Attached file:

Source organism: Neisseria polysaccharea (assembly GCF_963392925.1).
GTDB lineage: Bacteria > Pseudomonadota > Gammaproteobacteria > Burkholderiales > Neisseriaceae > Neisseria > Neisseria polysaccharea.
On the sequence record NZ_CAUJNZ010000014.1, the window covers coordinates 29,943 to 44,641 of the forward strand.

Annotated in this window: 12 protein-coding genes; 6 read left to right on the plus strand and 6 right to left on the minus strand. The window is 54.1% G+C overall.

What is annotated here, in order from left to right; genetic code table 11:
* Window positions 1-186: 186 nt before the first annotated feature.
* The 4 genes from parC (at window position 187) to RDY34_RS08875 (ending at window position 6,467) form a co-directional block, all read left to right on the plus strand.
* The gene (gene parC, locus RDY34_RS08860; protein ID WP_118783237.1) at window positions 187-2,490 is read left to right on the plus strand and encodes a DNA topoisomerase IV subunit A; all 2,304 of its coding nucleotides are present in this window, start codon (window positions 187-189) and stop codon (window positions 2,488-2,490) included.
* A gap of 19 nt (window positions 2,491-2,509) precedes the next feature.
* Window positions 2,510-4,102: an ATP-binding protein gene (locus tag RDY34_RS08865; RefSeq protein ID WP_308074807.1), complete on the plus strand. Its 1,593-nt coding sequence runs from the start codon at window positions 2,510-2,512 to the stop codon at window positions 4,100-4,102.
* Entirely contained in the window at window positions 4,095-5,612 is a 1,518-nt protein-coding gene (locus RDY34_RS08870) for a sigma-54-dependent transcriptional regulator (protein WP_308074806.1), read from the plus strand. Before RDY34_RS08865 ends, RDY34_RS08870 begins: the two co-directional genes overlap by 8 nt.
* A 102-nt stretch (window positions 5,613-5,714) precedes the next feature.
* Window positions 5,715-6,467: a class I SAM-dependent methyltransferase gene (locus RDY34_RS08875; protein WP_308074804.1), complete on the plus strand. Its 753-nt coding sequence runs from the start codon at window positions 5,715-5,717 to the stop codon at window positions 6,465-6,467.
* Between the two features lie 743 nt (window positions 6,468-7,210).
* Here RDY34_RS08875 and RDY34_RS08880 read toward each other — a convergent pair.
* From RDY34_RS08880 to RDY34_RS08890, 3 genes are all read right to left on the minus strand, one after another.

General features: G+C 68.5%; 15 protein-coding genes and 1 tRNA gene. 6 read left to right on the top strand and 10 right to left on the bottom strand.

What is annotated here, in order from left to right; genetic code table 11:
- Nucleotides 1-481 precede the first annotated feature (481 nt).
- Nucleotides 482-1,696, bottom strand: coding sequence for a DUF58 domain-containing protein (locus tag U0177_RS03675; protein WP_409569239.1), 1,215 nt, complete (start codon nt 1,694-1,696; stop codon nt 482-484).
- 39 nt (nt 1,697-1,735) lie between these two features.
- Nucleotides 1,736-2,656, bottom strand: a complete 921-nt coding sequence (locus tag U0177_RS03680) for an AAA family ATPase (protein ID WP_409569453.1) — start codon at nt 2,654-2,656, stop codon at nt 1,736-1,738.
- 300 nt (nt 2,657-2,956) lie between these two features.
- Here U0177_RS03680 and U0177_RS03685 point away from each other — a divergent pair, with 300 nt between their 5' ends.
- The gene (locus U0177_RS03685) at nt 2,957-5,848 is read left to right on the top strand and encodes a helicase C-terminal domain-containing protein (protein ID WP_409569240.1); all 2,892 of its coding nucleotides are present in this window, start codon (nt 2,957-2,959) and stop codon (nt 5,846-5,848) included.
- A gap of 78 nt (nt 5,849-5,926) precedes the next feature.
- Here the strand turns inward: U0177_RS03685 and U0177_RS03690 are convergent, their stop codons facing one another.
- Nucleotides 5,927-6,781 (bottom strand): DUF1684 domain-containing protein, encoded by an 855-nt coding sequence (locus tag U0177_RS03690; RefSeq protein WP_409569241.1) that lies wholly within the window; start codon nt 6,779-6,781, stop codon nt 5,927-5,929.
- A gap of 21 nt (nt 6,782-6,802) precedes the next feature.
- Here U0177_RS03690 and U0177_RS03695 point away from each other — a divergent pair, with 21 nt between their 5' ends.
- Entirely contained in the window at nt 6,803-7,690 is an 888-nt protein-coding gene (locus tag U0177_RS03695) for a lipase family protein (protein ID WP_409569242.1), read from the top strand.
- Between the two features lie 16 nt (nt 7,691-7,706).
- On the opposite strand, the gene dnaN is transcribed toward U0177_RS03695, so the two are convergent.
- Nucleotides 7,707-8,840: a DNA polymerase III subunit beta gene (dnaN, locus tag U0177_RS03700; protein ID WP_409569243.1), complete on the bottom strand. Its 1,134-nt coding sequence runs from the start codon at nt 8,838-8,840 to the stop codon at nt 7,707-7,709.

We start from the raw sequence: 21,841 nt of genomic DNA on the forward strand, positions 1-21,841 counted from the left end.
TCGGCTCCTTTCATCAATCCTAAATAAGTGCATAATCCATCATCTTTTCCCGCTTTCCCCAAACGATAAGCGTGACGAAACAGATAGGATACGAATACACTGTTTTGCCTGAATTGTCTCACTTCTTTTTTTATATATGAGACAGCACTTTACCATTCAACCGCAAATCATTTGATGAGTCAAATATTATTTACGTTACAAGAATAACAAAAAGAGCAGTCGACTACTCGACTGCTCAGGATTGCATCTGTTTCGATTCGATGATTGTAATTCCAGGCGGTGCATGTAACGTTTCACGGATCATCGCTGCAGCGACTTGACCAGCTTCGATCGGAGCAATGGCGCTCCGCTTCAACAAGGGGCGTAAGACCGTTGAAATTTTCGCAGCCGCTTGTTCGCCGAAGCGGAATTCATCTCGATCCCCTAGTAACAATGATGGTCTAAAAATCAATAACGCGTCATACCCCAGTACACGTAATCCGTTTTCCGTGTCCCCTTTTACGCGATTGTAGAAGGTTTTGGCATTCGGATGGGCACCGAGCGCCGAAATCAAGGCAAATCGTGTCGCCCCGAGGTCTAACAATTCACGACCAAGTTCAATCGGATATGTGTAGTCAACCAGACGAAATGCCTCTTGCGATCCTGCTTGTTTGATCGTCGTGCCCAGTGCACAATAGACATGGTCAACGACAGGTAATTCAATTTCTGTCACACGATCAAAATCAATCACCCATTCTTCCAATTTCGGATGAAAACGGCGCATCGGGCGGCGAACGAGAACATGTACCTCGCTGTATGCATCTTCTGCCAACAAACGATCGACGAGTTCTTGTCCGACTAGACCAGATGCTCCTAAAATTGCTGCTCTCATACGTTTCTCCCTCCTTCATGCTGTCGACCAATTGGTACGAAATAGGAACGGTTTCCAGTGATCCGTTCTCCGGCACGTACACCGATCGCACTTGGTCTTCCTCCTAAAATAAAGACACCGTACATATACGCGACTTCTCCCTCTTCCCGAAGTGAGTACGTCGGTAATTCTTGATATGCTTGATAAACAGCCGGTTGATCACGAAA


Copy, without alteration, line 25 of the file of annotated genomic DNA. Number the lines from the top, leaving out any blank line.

- The gene (locus U0177_RS03685) at nt 2,957-5,848 is read left to right on the top strand and encodes a helicase C-terminal domain-containing protein (protein ID WP_409569240.1); all 2,892 of its coding nucleotides are present in this window, start codon (nt 2,957-2,959) and stop codon (nt 5,846-5,848) included.